Only a third of people in the world’s poorest countries can connect to the internet, but low-flying satellites could bring hope to millions, particularly in remote Africa, the UN telecoms agency said on Sunday. Drawers in corners.
Tech giants including Microsoft Promising to help populations underserved by poor internet services “leapfrog” into an era of online connectivity, satellites will play a key role as rival firms deploy thousands of new-generation transmitters into low-level orbit. Sends
Currently, only 36 percent of the 1.25 billion people in the world’s 46 poorest countries can plug into it. InternetThe International Telecommunication Union said. In comparison, more than 90 percent have access to the European Union.
The ITU condemned the “shocking international connectivity gap” which it said had widened over the past decade.
The divide has been a key complaint at the UN’s least developed countries summit in Doha, where UN Secretary-General Antonio Guterres told leaders that “you are being left behind in the digital revolution”.
The digital deficit is particularly acute in some African countries, including the Democratic Republic of Congo, where barely a quarter of the population of nearly 100 million can connect.
While internet access is easy in major DRC cities like Kinshasa, large rural areas and areas fought between rival rebel groups for more than two decades are digital deserts.
Tech experts promised at the Doha summit that the launch of thousands of low-Earth orbit satellites could speed change and boost African hopes.
‘Leap the frogs of other nations’
The satellite coverage will play a key role in Microsoft’s commitment to bring internet access to 100 million Africans by 2025, which was outlined before the summit.
Microsoft announced the first phase for five million Africans in December and last week added a commitment to cover another 20 million people.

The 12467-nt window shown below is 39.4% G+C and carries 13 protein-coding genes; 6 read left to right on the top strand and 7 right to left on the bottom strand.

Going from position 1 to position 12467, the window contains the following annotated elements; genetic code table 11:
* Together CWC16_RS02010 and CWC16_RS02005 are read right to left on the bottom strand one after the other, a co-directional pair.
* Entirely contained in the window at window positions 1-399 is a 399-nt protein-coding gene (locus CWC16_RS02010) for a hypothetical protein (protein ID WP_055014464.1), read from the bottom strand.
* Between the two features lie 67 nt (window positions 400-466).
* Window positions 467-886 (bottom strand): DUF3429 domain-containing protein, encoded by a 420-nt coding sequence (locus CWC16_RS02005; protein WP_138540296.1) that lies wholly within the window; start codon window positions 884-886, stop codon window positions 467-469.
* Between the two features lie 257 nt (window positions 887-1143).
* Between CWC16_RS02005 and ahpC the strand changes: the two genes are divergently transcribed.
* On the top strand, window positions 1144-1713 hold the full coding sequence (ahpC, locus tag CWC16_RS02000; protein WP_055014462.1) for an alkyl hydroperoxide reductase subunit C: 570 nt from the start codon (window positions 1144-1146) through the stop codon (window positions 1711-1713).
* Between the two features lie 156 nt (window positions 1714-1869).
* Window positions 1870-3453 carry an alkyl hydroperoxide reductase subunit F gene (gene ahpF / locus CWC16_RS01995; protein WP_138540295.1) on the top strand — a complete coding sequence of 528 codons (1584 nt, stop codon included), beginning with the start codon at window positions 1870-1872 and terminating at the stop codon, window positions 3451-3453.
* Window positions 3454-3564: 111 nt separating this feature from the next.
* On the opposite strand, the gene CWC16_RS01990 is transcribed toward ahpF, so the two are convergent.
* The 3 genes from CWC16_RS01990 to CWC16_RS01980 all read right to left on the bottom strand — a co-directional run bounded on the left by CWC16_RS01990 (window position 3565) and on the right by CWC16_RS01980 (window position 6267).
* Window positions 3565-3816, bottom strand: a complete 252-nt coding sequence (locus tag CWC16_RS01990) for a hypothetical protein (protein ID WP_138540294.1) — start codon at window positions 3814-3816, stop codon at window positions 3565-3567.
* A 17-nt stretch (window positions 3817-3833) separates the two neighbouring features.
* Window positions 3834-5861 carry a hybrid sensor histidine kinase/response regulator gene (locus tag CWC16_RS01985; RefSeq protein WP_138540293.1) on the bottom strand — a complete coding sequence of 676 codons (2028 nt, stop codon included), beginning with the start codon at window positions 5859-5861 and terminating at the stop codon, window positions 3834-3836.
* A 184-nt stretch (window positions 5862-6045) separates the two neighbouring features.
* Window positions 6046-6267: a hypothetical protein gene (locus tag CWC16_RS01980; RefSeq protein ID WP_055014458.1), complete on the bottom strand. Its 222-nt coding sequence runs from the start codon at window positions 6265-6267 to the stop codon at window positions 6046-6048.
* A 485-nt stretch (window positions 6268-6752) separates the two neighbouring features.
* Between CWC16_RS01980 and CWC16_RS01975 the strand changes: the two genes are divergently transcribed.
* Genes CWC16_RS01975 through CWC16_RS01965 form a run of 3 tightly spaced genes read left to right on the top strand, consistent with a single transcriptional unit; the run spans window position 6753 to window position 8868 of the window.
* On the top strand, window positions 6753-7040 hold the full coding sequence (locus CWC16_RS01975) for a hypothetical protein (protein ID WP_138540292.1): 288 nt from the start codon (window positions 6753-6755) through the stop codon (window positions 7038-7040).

The first five million will be served by Viasat, one of the companies sending satellites into space to compete with ground-based fiber broadband.
Elon Musk’s SpaceX and Starlink Thousands of satellites are also being put into orbits 400 to 700 km (250 to 430 mi) high. Earth.
President of Microsoft Brad Smith told AFP that when he first saw the figure of 20 million proposed by his team last year, he asked “is it real?”, but was now convinced it was. It is possible.
“The cost of technology has come down substantially and will continue to come down,” he said. “That’s part of what’s made it possible for the population to reach this size so quickly.
“African countries have an opportunity to leapfrog other nations when it comes to regulatory structures for something like wireless communications,” he added.
“We can reach a lot more people than the fixed-line technologies of five or 10 or 15 years ago.”
Rich countries have already largely allocated available bandwidth for telecom and television.
“Spectrum is underutilized in Africa and so it’s available and governments are moving quickly to bring that connectivity to as many people as possible,” Smith said.
Microsoft is working with Africa Telecom specialist Liquid Intelligent Technologies to bring internet to another 20 million people.
Providing internet and digital skills training for thousands of Africans was part of an effort to provide a private-sector alternative to “foreign aid,” Smith declared, “We’re excited about what we believe is digital technology development.” can do for”.
But Microsoft’s president acknowledged that the private sector is “unfortunately underdeveloped and underinvested” in many LDC economies.
Liquid Intelligent says it has 100,000 kilometers (62,000 miles) of terrestrial fiber across Africa but is building a larger satellite footprint.
“In hard-to-reach areas,” said Nick Rudnick, its deputy chief executive, “satellite is often the only technology or the most reliable technology for high-speed. Broadband It always works.”